This article is contributed by Sang Lee (@rocsang), CEO and founder of Return on Change, the next generation’s investment crowdfunding portal (www.returnonchange.com). Follow Return on Change @rocspeaks for investment crowdfunding advice and updates.
There are obvious reasons why folks will say that my perspective on the whole issue is skewed or even biased. However, I’m just going to lay down the facts and demonstrate why crowdinvesting is the older, more mature sibling of perks-based crowdfunding.
When you promise products or perks that cost capital to procure or manufacture, you aren’t funding the growth of your business. Every single cent of capital that is raised should be invested in the growth of a company and not prematurely used to incentivize strangers to cut you a check. This situation is exacerbated when it’s a product manufacturing raise. Most early stage entrepreneurs will never think to include the growth capital required to take the business to the next level once all of the widgets are shipped out to backers. And those who are are savvy enough to do so have most likely overpriced their product, which will then get cheaper for people who wait to buy it off the shelves. In the end, early backers that take a gamble on whether or not a product actually gets manufactured end up paying more.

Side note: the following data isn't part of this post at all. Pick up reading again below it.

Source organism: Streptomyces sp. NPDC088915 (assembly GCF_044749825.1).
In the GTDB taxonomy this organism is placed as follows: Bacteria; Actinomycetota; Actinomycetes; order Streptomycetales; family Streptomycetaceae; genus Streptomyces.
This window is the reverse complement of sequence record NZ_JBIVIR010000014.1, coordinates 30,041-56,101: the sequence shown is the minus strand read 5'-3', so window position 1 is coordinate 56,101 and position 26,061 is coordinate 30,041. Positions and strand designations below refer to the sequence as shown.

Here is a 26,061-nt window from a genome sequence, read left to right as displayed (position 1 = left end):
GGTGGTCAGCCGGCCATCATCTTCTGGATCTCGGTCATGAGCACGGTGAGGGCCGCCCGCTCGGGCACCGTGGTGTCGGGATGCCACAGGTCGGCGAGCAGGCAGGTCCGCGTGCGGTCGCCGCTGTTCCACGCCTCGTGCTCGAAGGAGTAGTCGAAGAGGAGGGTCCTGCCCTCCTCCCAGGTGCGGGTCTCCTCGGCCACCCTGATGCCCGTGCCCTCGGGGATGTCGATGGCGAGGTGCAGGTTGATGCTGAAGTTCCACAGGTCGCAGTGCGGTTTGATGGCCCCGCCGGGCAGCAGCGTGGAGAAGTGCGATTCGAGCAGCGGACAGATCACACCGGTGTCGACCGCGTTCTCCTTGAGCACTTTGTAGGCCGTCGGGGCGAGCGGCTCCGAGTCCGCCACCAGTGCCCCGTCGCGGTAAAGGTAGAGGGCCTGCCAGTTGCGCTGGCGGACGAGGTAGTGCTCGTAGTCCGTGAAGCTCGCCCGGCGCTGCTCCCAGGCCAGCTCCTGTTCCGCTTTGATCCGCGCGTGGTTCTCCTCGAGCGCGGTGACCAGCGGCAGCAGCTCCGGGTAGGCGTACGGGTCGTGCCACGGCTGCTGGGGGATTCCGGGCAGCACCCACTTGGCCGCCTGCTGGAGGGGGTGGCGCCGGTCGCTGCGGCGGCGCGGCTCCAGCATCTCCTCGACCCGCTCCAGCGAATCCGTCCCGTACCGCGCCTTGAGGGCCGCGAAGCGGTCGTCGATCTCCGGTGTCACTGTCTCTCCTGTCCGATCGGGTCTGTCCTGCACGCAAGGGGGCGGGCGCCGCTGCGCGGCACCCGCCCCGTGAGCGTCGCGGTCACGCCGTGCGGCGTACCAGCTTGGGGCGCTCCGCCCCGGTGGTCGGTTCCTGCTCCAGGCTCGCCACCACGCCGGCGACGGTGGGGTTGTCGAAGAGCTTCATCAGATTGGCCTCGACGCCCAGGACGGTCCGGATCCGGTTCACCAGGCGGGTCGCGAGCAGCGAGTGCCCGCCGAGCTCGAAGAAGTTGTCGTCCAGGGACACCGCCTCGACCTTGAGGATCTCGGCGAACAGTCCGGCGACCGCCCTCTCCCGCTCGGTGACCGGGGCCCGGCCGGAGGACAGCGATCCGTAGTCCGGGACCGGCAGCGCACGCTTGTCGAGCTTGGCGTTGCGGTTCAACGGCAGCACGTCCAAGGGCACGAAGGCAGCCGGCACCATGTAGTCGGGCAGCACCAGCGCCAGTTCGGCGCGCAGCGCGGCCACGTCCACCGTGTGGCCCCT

Also, perks-based funding comes with all sorts of promises and ‘projections’ which are not governed, unless you consider a virtual wink and handshake as actual enforcement mechanisms. When an issuer is raising capital, they cannot say anything that they do not reasonably believe to be true. Otherwise, it’s fraud! Makes you think twice before backing a venture that doesn’t have anything to substantiate its claims.
I personally prefer to invest in a fantastic idea where I have complete faith in the founders as opposed to backing something because someone at work was bored and came up with a plan to build a widget. The next step of funding ingenuity and innovation is to do it within a scalable framework.